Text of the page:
As Libya’s Government of National Accord (GNA) attempts to liberate Sirte and Jufra, diplomatic talks are regaining momentum. The latest move came from Egypt, where President Abdel-Fattah el-Sissi met putschist Gen. Khalifa Haftar and Libyan politician Aguila Saleh before unveiling the Cairo Declaration. That document relates to a cease-fire, a road map for political reconciliation, the establishment of the Presidential Council and elections within 18 months. Although Russia and the U.S. endorsed the call for a cease-fire, the Cairo Declaration, which exclusively deals with eastern Libya and intends to keep Haftar in business, does not create common ground or reconcile other stakeholders, including Turkey. Hence Ankara’s description of the declaration as "stillborn."
Turkey changed the course of the Libyan conflict by offering military and political support to Fayez Sarraj’s government and launched a diplomatic initiative to promote a political solution. Turkish President Recep Tayyip Erdoğan recently spoke with U.S. President Donald Trump and Russian President Vladimir Putin. Erdoğan announced that he and Trump had reached "agreements to usher in a new era" and hinted that Haftar could be sidelined entirely. His phone call with Putin, too, was arguably characterized by the latter’s curiosity about Erdoğan’s remarks. Following the talks, Ankara intends to work with Washington and Moscow through specialized commissions.
Turkey’s diplomatic initiative is evolving into a comprehensive policy with four pillars: First, Turkey and Libya need to strengthen their bilateral relations in the areas of security, energy and investments – from military bases to oil exploration on both land and sea and new investments by Turkish companies.
Secondly, the GNA, with help from Turkish military advisors and armed drones, must liberate Sirte and Jufra to regain control over the Libyan Oil Crescent. At the same time, Turkey, as the only country with a broad range of bilateral agreements in place with Libya’s legitimate government, should assume a defining role in that country’s reconstruction – from security reform to civilian infrastructure, basic public services and new investments.
Finally, there has to be a plan to ensure that the GNA has the upper hand in political talks. That solution ought to reconcile the various stakeholders’ interests rather than be one-sided. To accomplish this goal, Ankara must reach out to the relevant players, other than Haftar, in Tobruk and Benghazi.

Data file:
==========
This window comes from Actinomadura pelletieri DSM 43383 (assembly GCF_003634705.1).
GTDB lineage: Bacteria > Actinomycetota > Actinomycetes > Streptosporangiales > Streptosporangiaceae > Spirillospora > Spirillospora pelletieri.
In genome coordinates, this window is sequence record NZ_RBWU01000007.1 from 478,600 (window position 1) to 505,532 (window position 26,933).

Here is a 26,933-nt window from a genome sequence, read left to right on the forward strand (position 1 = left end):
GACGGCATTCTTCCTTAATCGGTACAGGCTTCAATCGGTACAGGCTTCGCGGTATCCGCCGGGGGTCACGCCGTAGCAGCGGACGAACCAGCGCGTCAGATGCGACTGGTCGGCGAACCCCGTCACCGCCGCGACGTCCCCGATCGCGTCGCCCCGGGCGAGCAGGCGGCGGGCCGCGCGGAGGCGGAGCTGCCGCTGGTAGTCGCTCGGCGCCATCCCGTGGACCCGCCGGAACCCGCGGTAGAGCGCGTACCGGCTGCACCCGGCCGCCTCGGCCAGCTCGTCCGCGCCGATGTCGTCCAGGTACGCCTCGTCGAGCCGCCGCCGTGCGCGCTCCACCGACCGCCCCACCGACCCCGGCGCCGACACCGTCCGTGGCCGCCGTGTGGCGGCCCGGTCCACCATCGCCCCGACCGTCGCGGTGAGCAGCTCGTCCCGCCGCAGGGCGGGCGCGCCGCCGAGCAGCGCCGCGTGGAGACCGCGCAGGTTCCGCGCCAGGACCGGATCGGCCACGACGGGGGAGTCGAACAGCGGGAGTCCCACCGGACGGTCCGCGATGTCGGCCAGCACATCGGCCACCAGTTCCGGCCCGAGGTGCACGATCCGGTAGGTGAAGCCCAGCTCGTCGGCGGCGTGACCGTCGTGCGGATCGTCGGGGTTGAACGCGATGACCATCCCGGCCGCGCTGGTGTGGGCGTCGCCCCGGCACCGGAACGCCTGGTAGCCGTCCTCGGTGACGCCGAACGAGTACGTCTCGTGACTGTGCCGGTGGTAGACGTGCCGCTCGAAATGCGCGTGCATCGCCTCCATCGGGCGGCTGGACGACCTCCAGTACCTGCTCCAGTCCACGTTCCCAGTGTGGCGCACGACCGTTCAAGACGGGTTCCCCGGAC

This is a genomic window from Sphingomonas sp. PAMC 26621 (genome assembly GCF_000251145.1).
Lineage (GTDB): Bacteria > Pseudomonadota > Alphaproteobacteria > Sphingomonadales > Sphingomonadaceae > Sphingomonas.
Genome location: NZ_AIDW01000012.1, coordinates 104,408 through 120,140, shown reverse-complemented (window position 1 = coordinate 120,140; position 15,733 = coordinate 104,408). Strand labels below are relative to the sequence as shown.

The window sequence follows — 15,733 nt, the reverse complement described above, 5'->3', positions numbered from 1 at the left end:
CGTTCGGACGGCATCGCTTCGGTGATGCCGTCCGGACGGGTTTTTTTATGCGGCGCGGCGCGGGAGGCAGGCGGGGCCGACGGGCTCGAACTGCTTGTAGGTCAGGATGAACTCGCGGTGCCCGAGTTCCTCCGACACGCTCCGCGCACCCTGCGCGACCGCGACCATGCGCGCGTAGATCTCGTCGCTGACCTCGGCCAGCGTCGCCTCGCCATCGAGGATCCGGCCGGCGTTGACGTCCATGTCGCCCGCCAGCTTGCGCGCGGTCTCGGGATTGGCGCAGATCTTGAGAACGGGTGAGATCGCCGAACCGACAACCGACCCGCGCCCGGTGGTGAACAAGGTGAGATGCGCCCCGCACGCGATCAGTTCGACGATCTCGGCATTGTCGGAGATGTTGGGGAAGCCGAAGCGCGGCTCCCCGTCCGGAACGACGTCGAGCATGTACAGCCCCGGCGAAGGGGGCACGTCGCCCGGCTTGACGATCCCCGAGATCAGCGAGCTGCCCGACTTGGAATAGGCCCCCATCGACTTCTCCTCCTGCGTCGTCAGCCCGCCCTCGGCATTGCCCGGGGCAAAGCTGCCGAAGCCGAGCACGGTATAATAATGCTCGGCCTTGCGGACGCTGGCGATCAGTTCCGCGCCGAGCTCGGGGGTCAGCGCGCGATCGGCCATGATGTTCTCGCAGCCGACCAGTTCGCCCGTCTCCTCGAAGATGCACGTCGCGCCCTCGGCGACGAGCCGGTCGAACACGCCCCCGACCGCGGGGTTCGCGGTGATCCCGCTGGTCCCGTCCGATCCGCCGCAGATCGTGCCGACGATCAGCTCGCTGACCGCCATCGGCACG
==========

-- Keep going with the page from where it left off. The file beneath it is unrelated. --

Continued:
The challenges facing Libya’s balance of power are twofold. First, there are shifting allegiances on both sides. There are multiple stakeholders and tribal influences at work, together with the disorganized nature of militias, that result in parties changing sides based on power calculations. It seems unlikely that Haftar, who repeatedly bombarded Tripoli, can return to the Libyan capital through a political reconciliation process. The people are unlikely to accept him and his return would likely be detrimental to the GNA. What could make it easier to sideline Haftar, however, would be to unite the Libyan warlord’s foreign sponsors around a new figure from eastern Libya. Although Saleh immediately comes to mind, other candidates could emerge. Yet the main difficulty will be to develop a solution to strike a balance between the expectations and fears of foreign governments entangled in the Libyan conflict.
Russia’s most recent military build-up is likely to give that country access to military bases in Syria and Libya. Needless to say, that would be a serious threat to Europe and NATO’s southern flank. If Moscow succeeds, Europe will end up facing Russian pressure from the East and the South. To be clear, Russia cannot be expected to limit its involvement to Libya once it gains a foothold in North Africa.
Although Washington remains distracted by the upcoming presidential election, the U.S. Africa Command expressed concern about Russia’s increasing level of activity in Libya. Ironically, NATO allies France and Greece play into Russia’s hands by supporting Haftar. To mitigate strategic pressure from Moscow, Germany will have to make France and Greece fall into line with the rest of Europe.
Without a doubt, Egypt remains a more important player compared to the United Arab Emirates (UAE) and Jordan. To make the political reconciliation plan work, Cairo’s security concerns must be addressed. In return, however, Egypt needs to leave the anti-Turkish bloc – comprised of the UAE, France, Greece and the Greek Cypriots.
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